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China launches Southeast Asia outreach amid tensions with Philippines

Chinese President Xi Jinping, at right, shakes hands with Indonesian President-elect Prabowo Subianto at the Great Hall of the People in Beijing on April 1, 2024, in this photo released by Xinhua News Agency.
Chinese President Xi Jinping, at right, shakes hands with Indonesian President-elect Prabowo Subianto at the Great Hall of the People in Beijing on April 1, 2024, in this photo released by Xinhua News Agency.

China launched a fresh round of diplomatic outreach to Southeast Asia this week, as Chinese leader Xi Jinping met with Indonesian President-elect Prabowo Subianto Monday and foreign ministers from Laos, Vietnam and East Timor began to arrive in Beijing Tuesday.

The diplomatic charm offensive comes amid territorial disputes between China and the Philippines in the South China Sea, and efforts by the U.S. and its allies to strengthen maritime cooperation in the region.

In his meeting with Prabowo on Monday, Xi promised to “deepen all-round strategic cooperation with Indonesia,” including joint efforts on maritime affairs. Prabowo said he hoped Beijing and Jakarta could strengthen cooperation in areas such as the economy, trade, and poverty alleviation.

During the three-day visit by as many foreign ministers, Beijing hopes to “further work with the three countries to follow through the guidance of the important common understandings between General Secretary and President Xi Jinping and leaders of the three Southeast Asian countries,” said a Chinese foreign ministry spokesperson.

Next week, the U.S. will hold a high-profile summit with Japan and the Philippines. Leaders from the three countries are expected to discuss contentious regional security issues, including the territorial dispute between Beijing and Manila.

Some analysts say the string of high-level visits to Beijing by Southeast Asian officials follows a “tried and tested” pattern of Chinese diplomatic behavior.

“With Timor-Leste, China has spent a long time trying to cultivate relations,” said Ja Ian Chong, an expert on Chinese foreign policy at the National University of Singapore. “And with Vietnam, Beijing is eager not to see Hanoi and Manila draw closer together.”

In the case of Indonesia, Chong said China hopes to encourage Prabowo to “take a position that is more amenable to its interest.”

“Beijing realizes that there are some tensions [in the region] so it needs to get down to work,” he told VOA by phone.

While Vietnam, Malaysia, and Indonesia have territorial disputes with China in the South China Sea, some experts say these countries are still keen to ensure these differences won’t overshadow their overall relationships with Beijing.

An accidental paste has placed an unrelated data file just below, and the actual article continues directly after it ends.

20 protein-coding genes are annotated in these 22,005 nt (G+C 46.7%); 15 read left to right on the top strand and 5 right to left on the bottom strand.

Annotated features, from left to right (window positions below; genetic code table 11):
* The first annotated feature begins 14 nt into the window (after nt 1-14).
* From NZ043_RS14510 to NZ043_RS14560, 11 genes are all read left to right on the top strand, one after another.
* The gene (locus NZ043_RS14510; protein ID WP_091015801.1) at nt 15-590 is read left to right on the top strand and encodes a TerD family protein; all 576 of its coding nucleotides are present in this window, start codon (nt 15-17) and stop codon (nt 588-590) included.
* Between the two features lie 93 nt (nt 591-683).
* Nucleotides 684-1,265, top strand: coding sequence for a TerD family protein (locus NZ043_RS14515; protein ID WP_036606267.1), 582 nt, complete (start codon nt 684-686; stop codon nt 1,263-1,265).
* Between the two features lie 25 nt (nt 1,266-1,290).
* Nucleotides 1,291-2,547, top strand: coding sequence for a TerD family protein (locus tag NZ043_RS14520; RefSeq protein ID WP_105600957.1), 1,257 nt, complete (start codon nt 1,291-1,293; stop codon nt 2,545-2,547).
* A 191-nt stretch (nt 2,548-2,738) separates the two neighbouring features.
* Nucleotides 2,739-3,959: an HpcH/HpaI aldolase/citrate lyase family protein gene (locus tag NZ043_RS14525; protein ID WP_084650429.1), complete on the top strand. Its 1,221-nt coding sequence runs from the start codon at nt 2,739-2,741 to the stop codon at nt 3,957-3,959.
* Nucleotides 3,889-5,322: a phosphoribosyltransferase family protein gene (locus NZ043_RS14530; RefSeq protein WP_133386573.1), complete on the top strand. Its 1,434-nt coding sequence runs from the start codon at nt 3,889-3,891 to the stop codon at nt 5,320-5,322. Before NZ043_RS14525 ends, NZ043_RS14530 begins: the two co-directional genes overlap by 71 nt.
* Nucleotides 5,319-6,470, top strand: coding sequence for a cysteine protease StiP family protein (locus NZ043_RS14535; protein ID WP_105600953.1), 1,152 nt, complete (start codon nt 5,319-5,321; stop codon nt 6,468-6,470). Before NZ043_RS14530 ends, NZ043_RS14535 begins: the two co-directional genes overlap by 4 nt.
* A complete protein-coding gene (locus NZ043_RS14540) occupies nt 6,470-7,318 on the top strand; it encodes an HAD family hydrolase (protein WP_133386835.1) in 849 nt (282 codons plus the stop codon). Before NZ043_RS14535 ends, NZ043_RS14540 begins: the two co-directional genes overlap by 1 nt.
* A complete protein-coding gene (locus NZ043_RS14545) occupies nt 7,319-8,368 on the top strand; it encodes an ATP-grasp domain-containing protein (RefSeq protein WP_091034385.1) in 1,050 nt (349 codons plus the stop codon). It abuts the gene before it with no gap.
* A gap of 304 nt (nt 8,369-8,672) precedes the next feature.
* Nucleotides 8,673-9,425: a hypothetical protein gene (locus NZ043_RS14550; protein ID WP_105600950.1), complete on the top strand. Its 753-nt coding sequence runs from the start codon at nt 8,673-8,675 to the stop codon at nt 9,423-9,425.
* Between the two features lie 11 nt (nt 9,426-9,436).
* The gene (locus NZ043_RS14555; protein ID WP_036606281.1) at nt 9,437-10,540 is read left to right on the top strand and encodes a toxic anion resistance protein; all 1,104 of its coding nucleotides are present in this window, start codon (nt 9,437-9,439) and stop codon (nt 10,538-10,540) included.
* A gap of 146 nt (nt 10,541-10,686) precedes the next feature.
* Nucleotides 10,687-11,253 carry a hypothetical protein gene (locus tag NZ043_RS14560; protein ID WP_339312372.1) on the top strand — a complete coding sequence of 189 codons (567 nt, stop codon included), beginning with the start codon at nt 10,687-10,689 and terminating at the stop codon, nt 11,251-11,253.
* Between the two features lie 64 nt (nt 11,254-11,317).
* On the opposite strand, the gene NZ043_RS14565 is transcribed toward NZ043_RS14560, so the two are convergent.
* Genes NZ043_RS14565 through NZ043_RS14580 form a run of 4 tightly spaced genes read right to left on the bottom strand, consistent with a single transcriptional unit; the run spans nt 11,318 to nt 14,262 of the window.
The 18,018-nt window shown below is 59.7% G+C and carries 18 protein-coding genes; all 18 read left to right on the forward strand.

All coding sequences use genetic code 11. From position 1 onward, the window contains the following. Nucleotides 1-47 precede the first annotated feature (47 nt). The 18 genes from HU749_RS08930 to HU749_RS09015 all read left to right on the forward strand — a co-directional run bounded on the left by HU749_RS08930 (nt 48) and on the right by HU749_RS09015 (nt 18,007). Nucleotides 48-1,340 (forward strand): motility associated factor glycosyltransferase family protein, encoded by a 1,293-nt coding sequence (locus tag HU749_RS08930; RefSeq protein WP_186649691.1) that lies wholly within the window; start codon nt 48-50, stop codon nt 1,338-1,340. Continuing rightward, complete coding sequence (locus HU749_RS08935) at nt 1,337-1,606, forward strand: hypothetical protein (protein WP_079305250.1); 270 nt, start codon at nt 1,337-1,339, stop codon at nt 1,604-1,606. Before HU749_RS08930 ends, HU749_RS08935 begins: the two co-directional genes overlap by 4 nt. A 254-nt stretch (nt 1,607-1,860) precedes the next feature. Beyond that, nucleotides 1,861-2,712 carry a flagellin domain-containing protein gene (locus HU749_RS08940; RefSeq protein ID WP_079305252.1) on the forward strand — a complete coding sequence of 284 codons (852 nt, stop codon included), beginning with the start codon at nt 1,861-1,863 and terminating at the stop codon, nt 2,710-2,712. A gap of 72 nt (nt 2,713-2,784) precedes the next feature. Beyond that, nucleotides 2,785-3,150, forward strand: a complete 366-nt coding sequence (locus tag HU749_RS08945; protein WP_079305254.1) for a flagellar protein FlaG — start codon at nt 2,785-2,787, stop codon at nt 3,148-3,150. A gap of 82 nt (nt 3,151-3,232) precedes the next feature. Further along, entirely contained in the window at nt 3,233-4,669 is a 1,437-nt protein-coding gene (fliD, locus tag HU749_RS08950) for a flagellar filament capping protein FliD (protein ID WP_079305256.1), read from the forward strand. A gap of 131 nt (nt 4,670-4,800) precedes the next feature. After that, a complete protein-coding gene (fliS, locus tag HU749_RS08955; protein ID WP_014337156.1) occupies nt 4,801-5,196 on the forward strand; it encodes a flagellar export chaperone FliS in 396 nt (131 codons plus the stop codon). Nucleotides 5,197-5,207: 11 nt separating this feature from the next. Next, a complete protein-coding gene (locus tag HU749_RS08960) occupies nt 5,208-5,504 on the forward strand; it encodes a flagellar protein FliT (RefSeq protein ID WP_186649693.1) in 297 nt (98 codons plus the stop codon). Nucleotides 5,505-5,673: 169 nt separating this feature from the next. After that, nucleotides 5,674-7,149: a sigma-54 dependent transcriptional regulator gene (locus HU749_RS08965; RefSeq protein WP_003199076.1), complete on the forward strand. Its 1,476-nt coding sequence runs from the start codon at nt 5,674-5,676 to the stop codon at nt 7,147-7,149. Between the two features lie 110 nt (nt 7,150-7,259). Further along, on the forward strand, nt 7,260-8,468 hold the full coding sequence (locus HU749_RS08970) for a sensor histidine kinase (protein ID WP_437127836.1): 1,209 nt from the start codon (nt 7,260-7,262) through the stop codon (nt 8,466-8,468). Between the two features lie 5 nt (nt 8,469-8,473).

China and Indonesia both “don’t want to dwell too much on territorial disputes in the South China Sea,” said Ngeow Chow-Bing, an associate professor in China studies at the University of Malaya.

He said most Association of Southeast Asian Nation (ASEAN) countries, except the Philippines, believe that if they clearly express their concerns about territorial disputes to Beijing and ensure their interests are not violated, they can still try to collaborate with China on other issues.

“Most ASEAN countries and China are sticking to the normal conduct of relationships while searching for more opportunities to collaborate,” he told VOA.

At the same time, some ASEAN countries are building closer relations with the United States and its allies. Since last year, Vietnam has elevated bilateral ties with the U.S., Japan, and Australia.

In response, Beijing has said bloc confrontation goes against “the common aspiration of regional countries."

Before his trip to China, Vietnamese Foreign Minister Bui Thanh Son met U.S. Secretary of State Antony Blinken in Washington, where they talked about issues including the peace and stability of the South China Sea.

Ngeow in Malaysia said many Southeast Asian countries are trying to play a balancing act between Beijing and democratic countries led by the U.S. “These countries all want to diversify their foreign relations but the expansion of relationships is not necessarily targeting China,” he told VOA.

However, Chong in Singapore said whether countries can “seek opportunities from all sides” remains questionable. “The intention will be to maximize benefits but there is the risk that these bets may not materialize unless they coordinate with each other,” he told VOA.

For its part, Beijing will focus on rolling out more projects under the Belt and Road Initiative (BRI) — its flagship infrastructure project — that benefit relations with Southeast Asian nations and align with its interests.

“China will focus a lot of the ‘small and beautiful projects’ from the BRI in Southeast Asia, especially in terms of digital infrastructure,” Chong told VOA.

A new survey released by the ISEAS-Yusof Ishak Institute shows that when asked whether their country should align itself with the United States or China, 50.5% out of 1,994 respondents across 10 ASEAN countries chose China while 49.5% preferred the U.S.

Still, territorial disputes with the Philippines and other nations are likely to persist, and some observers say China may try to “score some rhetorical points” on the issue during its meetings with foreign ministers from the three Southeast Asian countries.

“China has done similar things in 2016, when it gathered representatives of Brunei, Cambodia, and Laos to issue an agreement, saying that territorial dispute in the South China Sea shouldn’t affect relations between China and ASEAN,” said Hunter Marston, an adjunct research fellow at La Trobe University in Australia.

While it remains unclear how China may address the South China Sea disputes, Marston said initiating a diplomatic charm offensive “certainly helps.”